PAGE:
Which isolators are used in the transformation

Insulating thin layers and their application

Our efforts to grow selective materials as epitaxially crystalline thin films are largely focused on two other aspects. As is known, insulators are used as an embedding material for all types of electrical conductors or as a dielectric between two conductive plates of a capacitor. In both cases, the electronic states at the interfaces play a decisive role. The electronic states can best be examined and manipulated in crystalline insulating layers. Band gaps can be "tailored" and defect densities are balanced by mixed oxides that allow the lattice constants between the substrate and the insulating crystalline film to match. On the other hand, defects behave as electron traps and determine the bending of the ribbon between the insulator and the semiconductor. For example, their density can be manipulated by structural modification (e.g. steps) and controlled by adding impurities and voids.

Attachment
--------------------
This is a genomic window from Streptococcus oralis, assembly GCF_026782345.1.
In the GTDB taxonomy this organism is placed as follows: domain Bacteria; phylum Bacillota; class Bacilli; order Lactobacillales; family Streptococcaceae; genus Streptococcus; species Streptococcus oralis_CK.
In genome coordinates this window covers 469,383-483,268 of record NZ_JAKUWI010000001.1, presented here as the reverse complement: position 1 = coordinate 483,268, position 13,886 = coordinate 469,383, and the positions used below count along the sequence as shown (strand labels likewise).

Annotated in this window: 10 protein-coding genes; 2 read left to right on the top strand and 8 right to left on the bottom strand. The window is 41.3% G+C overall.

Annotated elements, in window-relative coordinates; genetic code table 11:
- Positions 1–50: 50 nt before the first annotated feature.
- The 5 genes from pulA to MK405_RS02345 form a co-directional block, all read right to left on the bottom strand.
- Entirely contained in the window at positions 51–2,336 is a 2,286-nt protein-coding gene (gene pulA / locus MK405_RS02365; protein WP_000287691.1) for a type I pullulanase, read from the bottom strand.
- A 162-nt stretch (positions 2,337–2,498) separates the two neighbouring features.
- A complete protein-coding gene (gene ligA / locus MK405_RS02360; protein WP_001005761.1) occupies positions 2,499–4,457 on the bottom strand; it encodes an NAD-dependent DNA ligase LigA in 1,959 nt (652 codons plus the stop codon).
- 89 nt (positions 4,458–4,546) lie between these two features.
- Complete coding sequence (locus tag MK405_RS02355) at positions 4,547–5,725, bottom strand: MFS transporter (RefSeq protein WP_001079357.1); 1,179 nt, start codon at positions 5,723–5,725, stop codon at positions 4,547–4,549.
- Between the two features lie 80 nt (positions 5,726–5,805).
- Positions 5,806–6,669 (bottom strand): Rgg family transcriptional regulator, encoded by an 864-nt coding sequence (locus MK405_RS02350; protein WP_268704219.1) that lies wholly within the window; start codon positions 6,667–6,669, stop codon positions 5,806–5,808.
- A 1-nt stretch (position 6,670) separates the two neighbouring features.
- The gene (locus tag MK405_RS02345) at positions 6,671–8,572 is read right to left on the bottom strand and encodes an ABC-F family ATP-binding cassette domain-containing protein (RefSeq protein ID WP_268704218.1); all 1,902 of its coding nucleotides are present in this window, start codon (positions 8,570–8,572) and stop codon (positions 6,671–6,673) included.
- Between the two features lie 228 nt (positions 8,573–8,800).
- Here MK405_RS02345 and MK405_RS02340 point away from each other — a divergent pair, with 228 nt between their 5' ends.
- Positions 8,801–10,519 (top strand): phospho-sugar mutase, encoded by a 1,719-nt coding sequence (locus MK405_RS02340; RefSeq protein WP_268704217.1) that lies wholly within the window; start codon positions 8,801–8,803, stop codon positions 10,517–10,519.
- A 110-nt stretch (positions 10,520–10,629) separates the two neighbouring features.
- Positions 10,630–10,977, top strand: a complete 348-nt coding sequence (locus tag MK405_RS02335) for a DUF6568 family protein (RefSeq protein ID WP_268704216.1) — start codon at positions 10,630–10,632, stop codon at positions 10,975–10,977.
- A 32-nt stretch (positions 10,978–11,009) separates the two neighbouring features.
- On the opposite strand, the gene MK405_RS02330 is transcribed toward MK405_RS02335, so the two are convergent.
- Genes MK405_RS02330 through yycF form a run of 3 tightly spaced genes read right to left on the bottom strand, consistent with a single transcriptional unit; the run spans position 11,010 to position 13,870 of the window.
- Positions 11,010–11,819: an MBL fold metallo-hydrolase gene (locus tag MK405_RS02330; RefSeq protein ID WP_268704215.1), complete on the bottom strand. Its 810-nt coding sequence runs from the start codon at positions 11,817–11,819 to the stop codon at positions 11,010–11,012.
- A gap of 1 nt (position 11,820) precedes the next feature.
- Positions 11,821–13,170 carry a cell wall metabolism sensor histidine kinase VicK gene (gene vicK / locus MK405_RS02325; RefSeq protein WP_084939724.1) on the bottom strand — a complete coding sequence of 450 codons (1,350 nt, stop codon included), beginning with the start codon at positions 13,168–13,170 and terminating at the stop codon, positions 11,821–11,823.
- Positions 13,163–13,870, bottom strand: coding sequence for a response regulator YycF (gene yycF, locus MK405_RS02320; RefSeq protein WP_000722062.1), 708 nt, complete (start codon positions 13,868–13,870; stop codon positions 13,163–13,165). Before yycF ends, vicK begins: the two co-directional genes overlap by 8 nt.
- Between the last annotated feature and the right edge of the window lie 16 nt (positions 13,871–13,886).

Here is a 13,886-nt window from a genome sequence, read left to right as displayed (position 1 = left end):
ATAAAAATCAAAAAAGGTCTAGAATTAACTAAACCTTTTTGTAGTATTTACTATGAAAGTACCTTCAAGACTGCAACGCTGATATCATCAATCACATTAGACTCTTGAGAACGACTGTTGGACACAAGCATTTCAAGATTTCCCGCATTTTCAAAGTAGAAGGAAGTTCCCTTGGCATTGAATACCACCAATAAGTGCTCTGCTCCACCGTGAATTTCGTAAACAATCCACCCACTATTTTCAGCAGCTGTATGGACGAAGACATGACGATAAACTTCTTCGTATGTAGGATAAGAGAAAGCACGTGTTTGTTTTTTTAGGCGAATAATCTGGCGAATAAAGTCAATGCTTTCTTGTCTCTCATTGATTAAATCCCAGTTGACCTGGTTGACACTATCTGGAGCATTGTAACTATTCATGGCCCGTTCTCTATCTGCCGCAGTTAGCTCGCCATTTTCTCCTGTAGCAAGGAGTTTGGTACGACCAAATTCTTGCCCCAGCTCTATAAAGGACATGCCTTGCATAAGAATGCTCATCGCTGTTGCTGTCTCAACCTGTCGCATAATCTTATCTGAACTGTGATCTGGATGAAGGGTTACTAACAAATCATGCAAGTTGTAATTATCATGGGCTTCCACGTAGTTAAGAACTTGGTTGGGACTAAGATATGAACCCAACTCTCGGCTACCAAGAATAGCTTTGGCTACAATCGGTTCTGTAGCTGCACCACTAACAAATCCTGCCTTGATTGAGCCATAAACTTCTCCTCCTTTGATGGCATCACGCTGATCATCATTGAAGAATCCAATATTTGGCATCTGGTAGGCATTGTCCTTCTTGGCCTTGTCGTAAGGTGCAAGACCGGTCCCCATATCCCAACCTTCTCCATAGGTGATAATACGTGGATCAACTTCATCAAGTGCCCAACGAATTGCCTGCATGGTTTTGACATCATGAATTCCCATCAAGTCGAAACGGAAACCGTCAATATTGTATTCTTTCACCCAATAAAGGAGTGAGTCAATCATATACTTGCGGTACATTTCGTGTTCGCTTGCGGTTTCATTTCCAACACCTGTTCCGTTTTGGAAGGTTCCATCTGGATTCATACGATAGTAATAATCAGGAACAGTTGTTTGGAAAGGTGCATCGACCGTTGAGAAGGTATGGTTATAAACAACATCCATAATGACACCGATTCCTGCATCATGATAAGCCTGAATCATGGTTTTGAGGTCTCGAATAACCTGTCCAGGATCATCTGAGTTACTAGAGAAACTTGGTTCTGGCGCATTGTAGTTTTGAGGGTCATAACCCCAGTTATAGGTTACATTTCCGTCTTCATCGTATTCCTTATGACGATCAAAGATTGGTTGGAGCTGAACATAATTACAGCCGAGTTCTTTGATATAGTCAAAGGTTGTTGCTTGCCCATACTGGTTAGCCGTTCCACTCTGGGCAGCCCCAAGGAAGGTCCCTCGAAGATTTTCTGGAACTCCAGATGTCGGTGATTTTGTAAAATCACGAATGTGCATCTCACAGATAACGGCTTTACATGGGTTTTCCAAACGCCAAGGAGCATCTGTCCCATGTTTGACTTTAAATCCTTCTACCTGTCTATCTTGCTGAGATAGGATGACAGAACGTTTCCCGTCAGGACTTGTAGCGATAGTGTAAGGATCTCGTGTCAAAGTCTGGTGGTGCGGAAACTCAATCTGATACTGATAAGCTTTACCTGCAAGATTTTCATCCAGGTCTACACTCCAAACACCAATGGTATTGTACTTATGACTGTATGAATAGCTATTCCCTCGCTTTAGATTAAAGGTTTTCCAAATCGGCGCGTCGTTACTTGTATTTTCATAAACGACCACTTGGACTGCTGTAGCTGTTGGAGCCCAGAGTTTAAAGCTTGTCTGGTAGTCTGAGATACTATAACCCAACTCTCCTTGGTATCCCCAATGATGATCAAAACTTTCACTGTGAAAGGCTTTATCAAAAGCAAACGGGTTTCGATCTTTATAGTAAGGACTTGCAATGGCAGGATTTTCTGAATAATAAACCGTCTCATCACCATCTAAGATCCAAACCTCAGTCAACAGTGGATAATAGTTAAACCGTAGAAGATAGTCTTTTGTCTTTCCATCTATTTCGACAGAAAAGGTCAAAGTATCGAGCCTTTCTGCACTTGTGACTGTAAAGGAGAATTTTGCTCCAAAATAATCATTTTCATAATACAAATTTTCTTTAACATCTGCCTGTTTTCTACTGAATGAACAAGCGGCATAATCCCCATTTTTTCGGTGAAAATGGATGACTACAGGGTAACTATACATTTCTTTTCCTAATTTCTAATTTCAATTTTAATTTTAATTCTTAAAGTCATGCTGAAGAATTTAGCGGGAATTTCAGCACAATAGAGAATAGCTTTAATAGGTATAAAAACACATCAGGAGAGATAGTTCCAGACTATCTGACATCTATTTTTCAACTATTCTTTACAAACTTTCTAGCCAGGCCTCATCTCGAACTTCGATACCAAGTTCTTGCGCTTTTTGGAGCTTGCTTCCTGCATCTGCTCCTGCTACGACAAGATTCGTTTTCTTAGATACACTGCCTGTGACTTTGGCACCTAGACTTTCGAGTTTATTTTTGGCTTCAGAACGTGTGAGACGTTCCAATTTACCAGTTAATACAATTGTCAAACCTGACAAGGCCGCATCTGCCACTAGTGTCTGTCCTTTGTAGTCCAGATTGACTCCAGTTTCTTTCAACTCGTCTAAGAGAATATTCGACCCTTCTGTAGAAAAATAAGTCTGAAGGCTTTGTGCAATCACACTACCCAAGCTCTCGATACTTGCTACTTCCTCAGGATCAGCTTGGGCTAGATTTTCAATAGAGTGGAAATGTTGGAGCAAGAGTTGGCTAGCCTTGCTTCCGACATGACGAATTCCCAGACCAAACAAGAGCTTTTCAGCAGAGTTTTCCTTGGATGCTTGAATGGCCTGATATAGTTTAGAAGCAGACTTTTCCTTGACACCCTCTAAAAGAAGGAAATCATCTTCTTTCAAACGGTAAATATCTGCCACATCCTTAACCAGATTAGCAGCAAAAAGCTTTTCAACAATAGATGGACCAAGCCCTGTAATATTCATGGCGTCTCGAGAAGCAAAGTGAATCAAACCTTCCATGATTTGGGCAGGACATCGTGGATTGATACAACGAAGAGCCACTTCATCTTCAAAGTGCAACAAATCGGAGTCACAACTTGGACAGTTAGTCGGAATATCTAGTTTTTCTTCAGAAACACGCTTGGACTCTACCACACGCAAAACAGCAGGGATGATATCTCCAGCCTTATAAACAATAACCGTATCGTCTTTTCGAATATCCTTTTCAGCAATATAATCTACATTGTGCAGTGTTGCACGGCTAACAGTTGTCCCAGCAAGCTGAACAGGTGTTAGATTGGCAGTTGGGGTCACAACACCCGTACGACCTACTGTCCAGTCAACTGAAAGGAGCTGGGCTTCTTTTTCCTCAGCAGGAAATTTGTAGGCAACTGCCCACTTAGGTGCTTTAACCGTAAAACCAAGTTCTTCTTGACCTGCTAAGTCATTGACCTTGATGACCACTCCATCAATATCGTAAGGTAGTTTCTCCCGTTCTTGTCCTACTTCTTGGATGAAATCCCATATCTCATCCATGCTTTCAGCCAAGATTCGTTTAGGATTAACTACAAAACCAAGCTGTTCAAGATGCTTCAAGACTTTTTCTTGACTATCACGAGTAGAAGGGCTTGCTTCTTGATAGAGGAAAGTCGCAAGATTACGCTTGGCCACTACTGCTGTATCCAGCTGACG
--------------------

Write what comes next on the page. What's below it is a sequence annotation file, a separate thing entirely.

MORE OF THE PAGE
Structural modification can be achieved by changing growth parameters during epitaxy or by using vicinal substrates. In some cases, a perfect replica of the step morphology is even achieved in the insulator layer. Due to the higher coordination, the steps in the insulator can serve as nucleation centers for further (metallic) structures on the surface. On the other hand, anion vacancies on the surface of the insulator film provide electronic surface states which are in the band gap of the insulator. Since they can be excited in the optical frequency range, they are known as color centers. The excitation of these vacancies is energetically lower than that of an exciton or free charge carrier, so they behave as chemically active centers. The creation of such active centers, the investigation of the excitation mechanisms and their function as nucleation centers for ultra-small points and wires is part of our research. As part of molecular electronics, the adsorption of organic molecules on insulators, both on perfect and defect-rich surfaces, opens up the possibility of cutting the band gaps on the surface (see sketch). This has great effects on nanoelectronics with ultra-small structures in the range of a few nanometers, as well as on fundamental processes such as contact charging.